Internationally recognized leaders in the field, PCCTC investigators come from the nation’s top academic medical centers where they are actively engaged in innovative, multidisciplinary prostate cancer research. Leveraging their unique insights into the underlying biology of the disease, our investigators developed the universally adopted clinical states model of prostate cancer and initiated one of the first efforts in oncology to prospectively validate endpoints proposed in definitive phase III trials, PCWG2. The individual research objectives of our investigators are well represented in our clinical trial portfolio and unified by our translational, team-based approach to drug and biomarker development.
The PCCTC selects and prioritizes clinical development opportunities based on our investigators’ unparalleled understanding of the global clinical trials landscape, the strength of the underlying science, and the potential to address critical unmet needs across prostate cancer’s clinical spectrum. Our studies are characterized by close interaction between basic scientists and clinical investigators to optimize the flow of promising agents into early-phase studies, and the complimentary development of novel trial designs, endpoints and predictive biomarkers which ensure the decision to advance or to discontinue a program is made objectively and rapidly. The PCCTC’s Management Team and Scientific Oversight Committee work together to address the scientific, legal, regulatory, database, budgetary, and management concerns of every trial to further accelerate the development of successful drug candidates.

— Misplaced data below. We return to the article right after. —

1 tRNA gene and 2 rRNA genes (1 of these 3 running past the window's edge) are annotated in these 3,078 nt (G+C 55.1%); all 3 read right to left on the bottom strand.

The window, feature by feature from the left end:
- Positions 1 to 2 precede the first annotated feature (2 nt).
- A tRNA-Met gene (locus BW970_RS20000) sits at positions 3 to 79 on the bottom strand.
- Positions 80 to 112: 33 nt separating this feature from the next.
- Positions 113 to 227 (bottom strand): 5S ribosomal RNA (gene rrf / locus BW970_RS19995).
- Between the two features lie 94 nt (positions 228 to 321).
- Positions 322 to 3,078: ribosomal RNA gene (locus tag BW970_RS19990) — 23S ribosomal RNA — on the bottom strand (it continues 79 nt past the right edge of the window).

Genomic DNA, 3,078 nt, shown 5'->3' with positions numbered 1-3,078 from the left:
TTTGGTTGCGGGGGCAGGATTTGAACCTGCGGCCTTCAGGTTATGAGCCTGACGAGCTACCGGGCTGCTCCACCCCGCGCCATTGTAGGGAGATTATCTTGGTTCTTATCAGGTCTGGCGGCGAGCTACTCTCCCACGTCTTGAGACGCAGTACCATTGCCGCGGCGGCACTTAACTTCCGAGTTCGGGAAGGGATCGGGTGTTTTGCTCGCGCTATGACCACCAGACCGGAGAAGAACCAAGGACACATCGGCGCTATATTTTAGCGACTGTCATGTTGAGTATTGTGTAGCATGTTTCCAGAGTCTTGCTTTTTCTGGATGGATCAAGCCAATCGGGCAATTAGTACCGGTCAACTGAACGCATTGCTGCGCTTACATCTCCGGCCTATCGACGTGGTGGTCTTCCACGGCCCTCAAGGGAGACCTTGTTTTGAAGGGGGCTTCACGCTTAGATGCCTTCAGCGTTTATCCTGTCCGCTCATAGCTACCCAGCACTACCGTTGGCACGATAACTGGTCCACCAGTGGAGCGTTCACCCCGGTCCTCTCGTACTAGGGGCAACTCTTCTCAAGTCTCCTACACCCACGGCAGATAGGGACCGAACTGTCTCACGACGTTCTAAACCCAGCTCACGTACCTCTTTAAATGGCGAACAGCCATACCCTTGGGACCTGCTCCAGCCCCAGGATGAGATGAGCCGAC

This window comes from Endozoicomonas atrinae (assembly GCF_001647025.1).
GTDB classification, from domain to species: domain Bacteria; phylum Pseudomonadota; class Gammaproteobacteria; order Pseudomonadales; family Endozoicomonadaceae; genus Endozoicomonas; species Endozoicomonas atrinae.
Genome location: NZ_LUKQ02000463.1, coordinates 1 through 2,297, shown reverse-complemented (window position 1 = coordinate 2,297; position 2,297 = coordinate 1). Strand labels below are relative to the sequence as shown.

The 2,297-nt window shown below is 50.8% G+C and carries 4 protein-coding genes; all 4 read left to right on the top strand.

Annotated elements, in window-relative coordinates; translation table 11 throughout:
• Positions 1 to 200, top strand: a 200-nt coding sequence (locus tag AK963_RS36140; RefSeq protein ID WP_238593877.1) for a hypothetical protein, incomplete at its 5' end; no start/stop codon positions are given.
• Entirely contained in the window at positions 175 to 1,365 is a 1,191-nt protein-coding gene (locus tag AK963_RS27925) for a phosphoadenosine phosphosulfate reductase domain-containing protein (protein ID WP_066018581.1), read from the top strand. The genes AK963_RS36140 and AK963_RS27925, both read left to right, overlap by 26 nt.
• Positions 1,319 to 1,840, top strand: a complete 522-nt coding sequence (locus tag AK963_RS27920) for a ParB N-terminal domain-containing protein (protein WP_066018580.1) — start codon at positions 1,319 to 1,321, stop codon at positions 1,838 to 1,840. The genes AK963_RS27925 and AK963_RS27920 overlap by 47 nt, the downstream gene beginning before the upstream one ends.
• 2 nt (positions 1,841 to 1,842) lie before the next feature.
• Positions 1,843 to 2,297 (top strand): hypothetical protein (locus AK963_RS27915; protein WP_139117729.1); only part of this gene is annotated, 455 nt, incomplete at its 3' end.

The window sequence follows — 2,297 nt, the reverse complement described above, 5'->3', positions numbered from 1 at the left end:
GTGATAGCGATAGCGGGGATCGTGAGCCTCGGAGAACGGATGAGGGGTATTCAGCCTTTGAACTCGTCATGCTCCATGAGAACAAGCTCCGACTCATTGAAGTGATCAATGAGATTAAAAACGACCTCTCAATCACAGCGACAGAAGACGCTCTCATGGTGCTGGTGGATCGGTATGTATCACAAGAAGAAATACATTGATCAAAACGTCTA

A cornerstone of the PCCTC’s research strategy is the co-development of therapies and biomarkers. To transform the clinical management of prostate cancer in the near term, it is essential to develop drugs in more precisely defined and biologically relevant patient groups. The ability to screen for patients most likely to respond to a novel agent is essential for both shortening development timelines and reducing exposure to unnecessary toxicity from ineffective treatment. Following the FDA’s Critical Path Initiative, we initiated one of the first endeavors in oncology to define blood and imaging-based biomarkers, develop analytically valid assays for them, and subsequently design and conduct the dedicated clinical trials necessary to establish their clinical validity. Capitalizing on the intellectual synergy of our investigators, our extensive clinical trial portfolio, and our many resources and basic science collaborations, our long-term objective is to establish intermediate or surrogate endpoints which can predict clinical benefit and form the basis for accelerated drug approvals.
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